We would like to also thank Ester Moya, author of the Biomed Grads blog, who wrote about this conference:
Video forum: "The situation of human trafficking"
This november the association organized the third conference of the first trimester. We had the pleasure of arranging a video-forum about Human Trafficking, working together with the association AmeMarcc (http://amemarcc.wix.com/amemarcc), another of the faculty’s medical students association. In this occasion we had as a guests Belén Camino, from Doctors of the World Catalunya and María Felisa Círez, from the NGO Accem.
Belén Camino introduced the NGO and explained its work and its projects in Catalunya; María Felisa Círez explained to us what is trafficking, which is the situation in our country and broke some schemes we all have. The dialogue she had with the students during the whole conference was very interesting, as were the videos we had the chance to see. All the information provided helped us to reflect about the tough situation of the victims of human trafficking and how difficult it is to get away from this mafias.
For more information you can check:
-Accem website (http://www.accem.es/es/monograficos/trata-de-personas),
-UN website (https://www.unodc.org/unodc/en/human-trafficking/what-is-human-trafficking.html).
A philosophy of the body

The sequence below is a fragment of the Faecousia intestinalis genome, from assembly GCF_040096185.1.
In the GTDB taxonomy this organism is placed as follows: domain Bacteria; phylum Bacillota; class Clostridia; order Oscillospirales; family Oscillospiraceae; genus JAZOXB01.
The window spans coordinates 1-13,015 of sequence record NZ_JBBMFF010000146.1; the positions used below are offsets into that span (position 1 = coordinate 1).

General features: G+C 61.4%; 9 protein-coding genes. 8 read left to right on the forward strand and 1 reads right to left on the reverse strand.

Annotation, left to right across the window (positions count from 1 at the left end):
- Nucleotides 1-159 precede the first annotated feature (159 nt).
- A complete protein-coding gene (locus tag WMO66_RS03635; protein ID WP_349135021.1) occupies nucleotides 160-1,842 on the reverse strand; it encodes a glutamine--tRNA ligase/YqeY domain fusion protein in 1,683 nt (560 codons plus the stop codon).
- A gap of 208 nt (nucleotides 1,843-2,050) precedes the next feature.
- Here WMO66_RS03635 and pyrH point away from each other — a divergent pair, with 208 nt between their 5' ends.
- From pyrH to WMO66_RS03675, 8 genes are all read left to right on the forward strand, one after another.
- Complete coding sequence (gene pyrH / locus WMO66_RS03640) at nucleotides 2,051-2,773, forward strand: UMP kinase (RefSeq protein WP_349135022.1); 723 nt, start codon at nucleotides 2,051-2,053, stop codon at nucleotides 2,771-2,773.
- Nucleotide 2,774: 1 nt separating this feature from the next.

The last conference of the year was conducted by Professor Emilio Lledó, writter, philosopher and teacher. He has been a professor at several universities and is a member of the Royal Spanish Academy. Emilio Lledó studied Philosophy at the Complutense University of Madrid.
After that, he went to Germany to continue his studies in classical philosophy with Hans-Georg Gadamer, who helped him to finish his doctoral thesis by securing him a scholarship from the Alexander von Humboldt Foundation. In 1955, he obtained a position at the Complutense University of Madrid, but returned to Germany after his marriage in 1958 because Gadamer, who was then a Dean of the faculty at the University of Heidelberg, had offered him a position there. In 1962, he returned to Spain, taking a job as an instructor at the Instituto Núñez de Arce in Valladolid. After two years, he obtained a chair at the University of La Laguna. Shortly thereafter, in 1967, he moved to the University of Barcelona, where he had been given the chair in Philosophy. In 1978, he moved again, to the National University of Distance Education (UNED), where he remained until his retirement.
The Gimbernat Surgical Society had the honor of having such a guest who offered an excellent conference to all students and professors. He was very pleased to have students listening to him with great interest, as they once did during his teaching years. Professor Lledó inspired us with his words. He spoke about the human being and how, through language, he connects with his surroundings. We were delighted to listen to a small fragment of Aristotle's writings of biology, which Professor Lledó used as an example of his message: an act of great humanity is born from dedicating an eye full of great love and compassion, just like Aristotle did while writing what he observed in nature. The Professor's final message is aimed to us, who wish to serve people and preserve the health of others: We must also adopt this attitude and become great humans in order to become great doctors. Professor Lledó signed our new book of signatures and we had the opportunity of exchanging a few words with him after his speech.